Borage is a ‘must grow’ herb in any kitchen garden, as it not only carries edible flowers and young leaves but also makes for a wonderful planting companion for many vegetable and flower plants alike. Borage is not a very tall plant; what it lacks in height, this plant makes it up with beautiful heavy clusters of star shaped blue flowers which hang on a rather stiffly hairy stem from late spring inviting pollinators and beneficial insects into the garden right until first frost.
Here's our guide to growing Borage:
How, Where & When to Grow Borage
Borage prefers to grow in light fertile soil and in full sun. They also dislike root disturbance, therefore it’s best to direct sow them the previous autumn or sow direct from April to July, sow thinly and just covering the seed before watering well. Germination takes 7 to 14 days when suitable conditions are reached, higher germination rates are achieved when temperatures are between 15-25C, so early sowings should be covered with a cloche.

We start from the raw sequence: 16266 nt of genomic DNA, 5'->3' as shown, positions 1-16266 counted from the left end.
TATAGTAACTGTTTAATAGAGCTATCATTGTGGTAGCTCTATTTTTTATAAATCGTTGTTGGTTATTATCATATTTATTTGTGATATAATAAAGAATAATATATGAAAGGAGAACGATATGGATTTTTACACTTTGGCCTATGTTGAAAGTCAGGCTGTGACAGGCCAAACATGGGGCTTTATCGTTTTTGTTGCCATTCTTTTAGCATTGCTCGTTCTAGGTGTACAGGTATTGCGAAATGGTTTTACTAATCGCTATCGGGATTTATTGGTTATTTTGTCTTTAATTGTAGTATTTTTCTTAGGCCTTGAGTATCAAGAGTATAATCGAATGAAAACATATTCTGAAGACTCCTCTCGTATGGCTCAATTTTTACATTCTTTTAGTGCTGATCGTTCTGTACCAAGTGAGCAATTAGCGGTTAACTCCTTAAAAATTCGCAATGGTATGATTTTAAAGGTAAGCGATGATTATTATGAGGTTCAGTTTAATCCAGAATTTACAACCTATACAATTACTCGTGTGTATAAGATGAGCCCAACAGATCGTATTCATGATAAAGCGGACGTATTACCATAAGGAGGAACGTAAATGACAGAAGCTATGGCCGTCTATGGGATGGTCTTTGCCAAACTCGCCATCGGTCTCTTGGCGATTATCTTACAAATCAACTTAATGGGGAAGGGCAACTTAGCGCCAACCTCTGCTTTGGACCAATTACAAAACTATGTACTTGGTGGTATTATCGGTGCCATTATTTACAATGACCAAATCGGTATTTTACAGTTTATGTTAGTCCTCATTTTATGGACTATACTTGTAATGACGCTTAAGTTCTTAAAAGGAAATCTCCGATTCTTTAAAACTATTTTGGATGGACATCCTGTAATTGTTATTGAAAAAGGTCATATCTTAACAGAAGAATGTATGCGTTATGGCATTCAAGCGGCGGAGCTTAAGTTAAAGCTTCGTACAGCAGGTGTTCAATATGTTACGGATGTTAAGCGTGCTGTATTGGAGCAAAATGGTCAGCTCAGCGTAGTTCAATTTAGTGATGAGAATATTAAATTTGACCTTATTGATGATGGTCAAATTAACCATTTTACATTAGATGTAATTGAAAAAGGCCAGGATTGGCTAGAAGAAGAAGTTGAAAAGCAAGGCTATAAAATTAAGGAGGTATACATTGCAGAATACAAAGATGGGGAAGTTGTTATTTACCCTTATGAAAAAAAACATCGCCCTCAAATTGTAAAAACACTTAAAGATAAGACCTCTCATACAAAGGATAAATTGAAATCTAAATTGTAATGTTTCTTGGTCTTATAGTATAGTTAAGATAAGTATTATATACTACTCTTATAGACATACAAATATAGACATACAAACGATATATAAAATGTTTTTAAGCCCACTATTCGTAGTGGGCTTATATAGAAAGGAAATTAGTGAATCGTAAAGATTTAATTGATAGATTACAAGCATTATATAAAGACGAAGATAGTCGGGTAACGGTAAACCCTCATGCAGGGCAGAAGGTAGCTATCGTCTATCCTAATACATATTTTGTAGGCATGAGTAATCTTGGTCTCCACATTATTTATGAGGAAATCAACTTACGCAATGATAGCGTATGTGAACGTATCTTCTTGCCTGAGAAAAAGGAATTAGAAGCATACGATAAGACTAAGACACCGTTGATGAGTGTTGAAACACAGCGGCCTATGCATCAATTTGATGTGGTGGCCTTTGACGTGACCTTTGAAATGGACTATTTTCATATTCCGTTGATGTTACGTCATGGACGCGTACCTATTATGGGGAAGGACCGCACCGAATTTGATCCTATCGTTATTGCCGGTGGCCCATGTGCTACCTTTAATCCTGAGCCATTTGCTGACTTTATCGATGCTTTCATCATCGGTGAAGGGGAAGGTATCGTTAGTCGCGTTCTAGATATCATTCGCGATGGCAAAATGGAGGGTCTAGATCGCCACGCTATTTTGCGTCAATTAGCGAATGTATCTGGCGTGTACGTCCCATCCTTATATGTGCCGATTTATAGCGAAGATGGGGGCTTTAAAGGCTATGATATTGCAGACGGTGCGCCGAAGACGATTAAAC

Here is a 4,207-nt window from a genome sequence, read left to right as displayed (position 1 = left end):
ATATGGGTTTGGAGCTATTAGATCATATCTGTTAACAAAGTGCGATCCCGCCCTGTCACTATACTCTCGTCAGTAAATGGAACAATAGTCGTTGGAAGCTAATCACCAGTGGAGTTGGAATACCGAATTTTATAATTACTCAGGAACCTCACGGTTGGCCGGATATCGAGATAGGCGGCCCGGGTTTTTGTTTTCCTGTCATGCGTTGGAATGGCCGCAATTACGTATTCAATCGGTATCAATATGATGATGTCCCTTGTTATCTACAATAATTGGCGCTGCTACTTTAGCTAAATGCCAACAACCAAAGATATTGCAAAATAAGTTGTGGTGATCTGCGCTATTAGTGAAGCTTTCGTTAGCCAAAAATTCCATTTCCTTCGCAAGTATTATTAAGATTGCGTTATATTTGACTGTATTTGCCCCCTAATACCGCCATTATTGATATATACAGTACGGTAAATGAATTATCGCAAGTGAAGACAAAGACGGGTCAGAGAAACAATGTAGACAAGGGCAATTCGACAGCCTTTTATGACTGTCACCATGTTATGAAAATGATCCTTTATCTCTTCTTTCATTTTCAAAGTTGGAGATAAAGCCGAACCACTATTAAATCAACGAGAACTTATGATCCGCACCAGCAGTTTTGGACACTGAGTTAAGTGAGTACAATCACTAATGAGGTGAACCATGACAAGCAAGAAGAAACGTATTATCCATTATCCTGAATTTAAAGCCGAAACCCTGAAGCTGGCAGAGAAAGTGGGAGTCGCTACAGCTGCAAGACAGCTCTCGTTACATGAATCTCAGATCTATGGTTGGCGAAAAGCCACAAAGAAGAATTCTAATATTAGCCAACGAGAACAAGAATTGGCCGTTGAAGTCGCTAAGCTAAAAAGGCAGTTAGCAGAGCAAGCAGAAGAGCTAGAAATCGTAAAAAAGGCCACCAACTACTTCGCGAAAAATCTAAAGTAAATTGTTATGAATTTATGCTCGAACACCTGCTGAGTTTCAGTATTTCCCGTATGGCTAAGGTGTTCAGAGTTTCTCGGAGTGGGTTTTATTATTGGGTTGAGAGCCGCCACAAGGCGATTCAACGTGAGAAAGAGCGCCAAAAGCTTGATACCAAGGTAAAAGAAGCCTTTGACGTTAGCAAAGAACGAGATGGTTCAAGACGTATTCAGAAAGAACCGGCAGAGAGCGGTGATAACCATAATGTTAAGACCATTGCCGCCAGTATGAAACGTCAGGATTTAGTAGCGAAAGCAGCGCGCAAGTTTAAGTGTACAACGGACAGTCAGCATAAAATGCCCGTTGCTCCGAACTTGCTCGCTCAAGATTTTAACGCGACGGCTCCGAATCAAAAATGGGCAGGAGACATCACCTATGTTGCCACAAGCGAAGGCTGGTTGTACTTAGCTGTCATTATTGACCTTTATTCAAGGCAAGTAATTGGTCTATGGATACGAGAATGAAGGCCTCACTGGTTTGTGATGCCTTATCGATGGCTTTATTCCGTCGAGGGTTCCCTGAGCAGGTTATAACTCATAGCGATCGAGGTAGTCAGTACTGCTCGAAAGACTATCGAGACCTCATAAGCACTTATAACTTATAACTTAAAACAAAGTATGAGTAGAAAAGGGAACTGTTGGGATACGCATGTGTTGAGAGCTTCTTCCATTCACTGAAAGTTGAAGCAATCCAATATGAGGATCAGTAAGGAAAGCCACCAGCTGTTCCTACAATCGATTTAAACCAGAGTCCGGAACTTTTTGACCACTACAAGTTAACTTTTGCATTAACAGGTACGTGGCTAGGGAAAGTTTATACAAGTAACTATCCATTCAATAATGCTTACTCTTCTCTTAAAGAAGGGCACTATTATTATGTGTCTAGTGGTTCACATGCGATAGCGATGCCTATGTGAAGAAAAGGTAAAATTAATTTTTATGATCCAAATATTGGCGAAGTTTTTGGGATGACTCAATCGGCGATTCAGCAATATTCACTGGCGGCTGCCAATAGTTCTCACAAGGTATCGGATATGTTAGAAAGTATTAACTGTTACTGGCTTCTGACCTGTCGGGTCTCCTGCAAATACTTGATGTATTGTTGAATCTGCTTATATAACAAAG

Due to its wide branching habit space between plants should be 45cm.
Due to the plant producing heavy blooms of flowers on every branch, staking will be necessary to support the plant. Apply a weekly feed of high potash for a flower display throughout the summer.
Harvest blue star-like flowers, remove the stamen and use as garnish in drinks. Young tender leaves of borage have a cucumber-like flavour and leaves can also be dried and frozen too.
Borage isn’t just for the bees…it makes a great summertime lemonade drink…combine with seasonal peas and mint and make a wonderfully light summer soup…chop and sprinkle on salads for a different take on the cucumber. Oh, and they taste great too in a Pimms cocktail!
If you're thinking of sowing other vegetable and herb seeds, discover more of our growing guides.